As a Muslim American, I will abstain from voting this November

Published: November 1, 2016

‘Friends are astonished by my dilemma.’ PHOTO: AP

I am an American Muslim with one vote, and no person for whom to cast it. I became a citizen less than a year ago. This is my first election and yet, I won’t be joining the millions of other Americans going to the polls.

How could I squander such privilege, particularly when so many Muslim women in the world never get to vote? Voting my conscience – by abstaining – is a painful decision. Friends are astonished by my dilemma. Yet Clinton, for some Muslims, remains a problematic choice, and one I am not able to embrace.

Clinton’s complicity in entrenching and upholding the United States in drone wars troubles me most. During his eight years of his administration, President Barack Obama has authorised and legitimised drone operations to an unprecedented degree, overshadowing any operations under President George W Bush. Clinton was Secretary of State for four years during that time, and she was twice elected senator to New York before that, vocally supporting drones.

Never once did Clinton take action against drone wars, nor vocalise dissent or distaste. Rather, she remains a staunch supporter of the drone program downplaying the civilian loss of life.

Acquiescence to America’s institutionalisation of drone warfare unleashed on the largely Muslim-majority lands of Pakistan, Yemen, Somalia, Libya and Afghanistan may be the most heinous feature of American foreign policy today. To most Americans, drone wars are popular, of little concern, and save our troops from engagement. For me, drone wars are personal.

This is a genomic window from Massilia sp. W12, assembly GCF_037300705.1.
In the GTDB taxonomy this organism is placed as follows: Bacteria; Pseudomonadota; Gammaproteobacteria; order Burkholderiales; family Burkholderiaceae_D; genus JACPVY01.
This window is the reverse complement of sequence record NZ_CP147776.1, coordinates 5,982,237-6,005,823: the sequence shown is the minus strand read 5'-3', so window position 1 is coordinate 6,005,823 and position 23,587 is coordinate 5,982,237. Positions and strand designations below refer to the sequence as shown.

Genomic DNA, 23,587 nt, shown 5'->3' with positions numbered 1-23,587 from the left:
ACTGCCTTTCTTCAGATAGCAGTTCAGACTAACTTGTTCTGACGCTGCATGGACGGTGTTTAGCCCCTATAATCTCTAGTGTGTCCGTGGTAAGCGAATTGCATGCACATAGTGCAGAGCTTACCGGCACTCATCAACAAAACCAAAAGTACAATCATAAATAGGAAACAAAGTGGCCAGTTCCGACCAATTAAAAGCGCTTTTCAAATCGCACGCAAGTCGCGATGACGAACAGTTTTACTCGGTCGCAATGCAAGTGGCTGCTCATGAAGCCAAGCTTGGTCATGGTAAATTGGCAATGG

I am of Pakistani heritage. When I visited Pakistan in 2012 on a trip to the North-west Frontier as an invited physician-observer, drone warfare became a palpable reality. I was in Malakand in the Swat valley of Pakistan to meet child jihadists being deradicalised at Sabaoon, a multidisciplinary school where children, from ages 10 to 20-years-old, convicted of acts of terrorism are rehabilitated.

On the long ride back to Lahore, we decided to break the journey in Peshawar and take tea with Professor Khalid Mufti, a consultant psychiatrist working for the Horizon NGO at Ibadat hospital in Nishtarabad.

After tea, he asked me to see his patients. I was puzzled by the silence in every room. It was the middle of the day, but all the patients were in bed. Visiting families were gathered in somber clusters on each bed. We saw almost 80 patients.

“These are all patients with psychiatric disorders from drone attacks. Most have seen attacks or lost family members in attacks. Some are terrorised by the sound of the drones. Many are diagnosed with conversion disorder – a somatisation of anxiety. Others have PTSD,” Mufti said.